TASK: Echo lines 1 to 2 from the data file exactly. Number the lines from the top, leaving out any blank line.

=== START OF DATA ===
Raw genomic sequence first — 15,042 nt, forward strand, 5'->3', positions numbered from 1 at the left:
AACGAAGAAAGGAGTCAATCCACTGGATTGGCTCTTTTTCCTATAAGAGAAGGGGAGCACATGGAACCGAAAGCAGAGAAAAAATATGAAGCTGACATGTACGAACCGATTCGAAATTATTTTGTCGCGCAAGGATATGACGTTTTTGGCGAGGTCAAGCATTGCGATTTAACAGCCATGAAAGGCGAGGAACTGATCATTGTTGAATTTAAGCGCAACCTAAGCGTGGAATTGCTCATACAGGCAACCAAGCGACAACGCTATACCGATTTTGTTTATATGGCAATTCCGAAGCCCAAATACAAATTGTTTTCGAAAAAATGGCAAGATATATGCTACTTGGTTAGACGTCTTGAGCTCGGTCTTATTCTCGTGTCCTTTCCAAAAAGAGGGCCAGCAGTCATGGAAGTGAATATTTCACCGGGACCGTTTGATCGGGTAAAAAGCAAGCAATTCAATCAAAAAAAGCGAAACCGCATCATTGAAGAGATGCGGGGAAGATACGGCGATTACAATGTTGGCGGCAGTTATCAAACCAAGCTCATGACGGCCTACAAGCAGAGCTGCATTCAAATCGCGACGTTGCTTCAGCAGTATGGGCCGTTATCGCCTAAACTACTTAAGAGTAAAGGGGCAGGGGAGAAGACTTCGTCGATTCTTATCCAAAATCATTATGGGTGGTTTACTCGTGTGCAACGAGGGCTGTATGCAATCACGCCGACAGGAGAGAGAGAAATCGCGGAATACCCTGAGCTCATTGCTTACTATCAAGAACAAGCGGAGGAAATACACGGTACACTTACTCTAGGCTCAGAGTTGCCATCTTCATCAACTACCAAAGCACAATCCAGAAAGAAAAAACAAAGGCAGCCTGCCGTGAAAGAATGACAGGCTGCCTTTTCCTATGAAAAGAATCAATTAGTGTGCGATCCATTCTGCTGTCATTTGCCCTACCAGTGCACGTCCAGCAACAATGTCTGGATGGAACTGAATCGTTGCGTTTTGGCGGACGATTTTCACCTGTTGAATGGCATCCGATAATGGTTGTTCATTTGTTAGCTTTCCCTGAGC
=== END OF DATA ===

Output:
Raw genomic sequence first — 15,042 nt, forward strand, 5'->3', positions numbered from 1 at the left:
AACGAAGAAAGGAGTCAATCCACTGGATTGGCTCTTTTTCCTATAAGAGAAGGGGAGCACATGGAACCGAAAGCAGAGAAAAAATATGAAGCTGACATGTACGAACCGATTCGAAATTATTTTGTCGCGCAAGGATATGACGTTTTTGGCGAGGTCAAGCATTGCGATTTAACAGCCATGAAAGGCGAGGAACTGATCATTGTTGAATTTAAGCGCAACCTAAGCGTGGAATTGCTCATACAGGCAACCAAGCGACAACGCTATACCGATTTTGTTTATATGGCAATTCCGAAGCCCAAATACAAATTGTTTTCGAAAAAATGGCAAGATATATGCTACTTGGTTAGACGTCTTGAGCTCGGTCTTATTCTCGTGTCCTTTCCAAAAAGAGGGCCAGCAGTCATGGAAGTGAATATTTCACCGGGACCGTTTGATCGGGTAAAAAGCAAGCAATTCAATCAAAAAAAGCGAAACCGCATCATTGAAGAGATGCGGGGAAGATACGGCGATTACAATGTTGGCGGCAGTTATCAAACCAAGCTCATGACGGCCTACAAGCAGAGCTGCATTCAAATCGCGACGTTGCTTCAGCAGTATGGGCCGTTATCGCCTAAACTACTTAAGAGTAAAGGGGCAGGGGAGAAGACTTCGTCGATTCTTATCCAAAATCATTATGGGTGGTTTACTCGTGTGCAACGAGGGCTGTATGCAATCACGCCGACAGGAGAGAGAGAAATCGCGGAATACCCTGAGCTCATTGCTTACTATCAAGAACAAGCGGAGGAAATACACGGTACACTTACTCTAGGCTCAGAGTTGCCATCTTCATCAACTACCAAAGCACAATCCAGAAAGAAAAAACAAAGGCAGCCTGCCGTGAAAGAATGACAGGCTGCCTTTTCCTATGAAAAGAATCAATTAGTGTGCGATCCATTCTGCTGTCATTTGCCCTACCAGTGCACGTCCAGCAACAATGTCTGGATGGAACTGAATCGTTGCGTTTTGGCGGACGATTTTCACCTGTTGAATGGCATCCGATAATGGTTGTTCATTTGTTAGCTTTCCCTGAGC